But those were the early days; we were preoccupied with the giddy potential, not the sobering possibilities. What would incline us to lend even a moment's thought to the nebulous, unknowable future when we were presented with the ability to redraw the footsteps we had already placed in the sand?

Enthusiasm quickly gave way to obsession, gave way to need. After a period of experimental outsourcing, jails and other correctional institutions developed in-house operations. They made free men of criminals by eliminating their crimes. Recidivism lost all meaning. This was lauded at the time — at that time, I mean —both by the philosophical left and by the political right. The former viewed it in humanitarian terms, arguing that it was the noblest use of science ever carried out by mankind, whereas the latter saw it through the distorted prism of faith and sin, a dry baptism conducted on an industrial scale by a species elevated to the level of God's storm troopers. No one asked after the victims, because they were victims no longer. And in most cases that was true, only in a sense that was far more absolute.

I see my sympathies have strayed and with them my clarity of thought. I ought to know better than to speak of absolutes. One should speak instead of absolution.

Because, even in its imperfect form in that faraway alternate past, what was its aim if not a complete dissociation from one's illusory former self? To say to others, to delude ourselves in secret, Yes, it was me who behaved badly, but it was not me. It was the circumstances, the drugs, the devil, the planets' alignment. I've changed, I am different, restored, reborn; this is the real me, and then to continue on in the dubious conviction that it was all just an aberration, as if the present, wiser, repentant self were the only one to have existed all along. But, really, that was all just hopeless play-acting on a mundane level, and so it was doomed to be until physicality was no longer inextricably bound to temporality.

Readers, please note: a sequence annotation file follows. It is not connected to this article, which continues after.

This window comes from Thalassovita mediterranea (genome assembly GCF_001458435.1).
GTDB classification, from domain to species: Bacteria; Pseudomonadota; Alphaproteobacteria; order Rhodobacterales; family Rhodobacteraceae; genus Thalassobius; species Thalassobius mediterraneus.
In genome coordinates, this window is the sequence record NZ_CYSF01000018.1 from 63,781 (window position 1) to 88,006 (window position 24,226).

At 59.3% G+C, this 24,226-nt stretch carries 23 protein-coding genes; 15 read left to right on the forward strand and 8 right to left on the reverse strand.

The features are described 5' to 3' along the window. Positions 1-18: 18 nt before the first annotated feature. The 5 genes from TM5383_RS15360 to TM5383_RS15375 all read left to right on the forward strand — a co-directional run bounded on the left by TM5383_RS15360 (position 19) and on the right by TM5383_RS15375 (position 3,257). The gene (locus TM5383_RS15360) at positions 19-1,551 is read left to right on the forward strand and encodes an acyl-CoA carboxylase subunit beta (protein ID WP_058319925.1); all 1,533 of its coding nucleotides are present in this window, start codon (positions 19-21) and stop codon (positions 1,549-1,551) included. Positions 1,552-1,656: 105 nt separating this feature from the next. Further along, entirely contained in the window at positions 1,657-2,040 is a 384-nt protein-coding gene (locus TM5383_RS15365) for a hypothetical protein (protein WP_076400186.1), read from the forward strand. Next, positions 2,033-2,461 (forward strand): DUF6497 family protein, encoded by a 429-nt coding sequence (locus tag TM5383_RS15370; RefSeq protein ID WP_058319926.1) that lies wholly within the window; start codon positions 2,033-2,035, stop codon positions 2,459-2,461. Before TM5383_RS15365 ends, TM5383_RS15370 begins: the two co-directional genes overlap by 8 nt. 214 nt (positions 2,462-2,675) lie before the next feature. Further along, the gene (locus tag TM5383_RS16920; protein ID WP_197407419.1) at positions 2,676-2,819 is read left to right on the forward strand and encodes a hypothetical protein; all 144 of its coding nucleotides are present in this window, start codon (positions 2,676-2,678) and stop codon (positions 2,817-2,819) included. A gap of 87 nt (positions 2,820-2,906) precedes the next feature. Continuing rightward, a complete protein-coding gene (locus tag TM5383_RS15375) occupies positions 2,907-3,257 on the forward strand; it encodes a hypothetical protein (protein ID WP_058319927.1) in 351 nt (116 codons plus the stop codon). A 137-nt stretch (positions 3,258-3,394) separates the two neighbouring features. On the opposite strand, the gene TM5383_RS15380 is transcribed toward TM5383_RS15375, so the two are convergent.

Know this, though: I am not blind to the dilemma. I am aware of what must be lost for us to continue our march toward perfectibility. Shaw — Shaw! what deserves to remain of him, of any of his ilk now? — recognized it too in his own way, in a play where he had one of his characters recite what ought to have been dubbed the Apostate's Creed:

I believe in Michelangelo, Velasquez, and Rembrandt; in the might of design, the mystery of colour, the redemption of all things by Beauty everlasting, and the message of Art that has made these hands blessed: Amen. Amen.

The artist's faith in beauty, the fundamentalist's faith in God — these are such patently poor paths to redemption because they are only as perfect as their practitioners. We have leapt beyond that. We remove ourselves from ourselves. In the rare quiet of the universe we are constantly recreating, there are still the faintest echoes of the other possible presents, those which do include our mistakes, our faux pas, our sins, our crimes, our infinite capacity for evil. Here we experience the true contentment that comes from knowing that we are continuously and cleanly outpacing them.

We are adrift, yes. We have minced the gossamer threads that moored us to a tidy beginning, and we continue to dice them ever finer as we alter and edit our chronology. But we are utterly free of the pangs of guilt, of remorse; we are separated by a vast cosmos from our nightmares and demons. We no longer seek to forget because there is nothing pernicious to remember. If this is not beauty everlasting, it is surely the highest form of bliss. It is purity. It is divine.

The Inlander's Short-Fiction Contest

After a one-year hiatus, we’re back with a different kind of fiction contest. This year, we shortened the word limit (to 1,500) and added a thematic requirement (tell us something about redemption). Thirty-two regional writers responded with stories involving dystopias and disillusionment, broken relationships and ghosts, the Civil War and Earth, Wind and Fire. A panel of four Inlander writers — Luke Baumgarten, Nicholas Deshais, Jacob H. Fries and I — evaluated the entries.

Here we present our favorite story, Robert Salsbury’s “Resource Management,” along with “Alive and Well,” “A New Mexico Story,” and three runners-up.

— Michael Bowen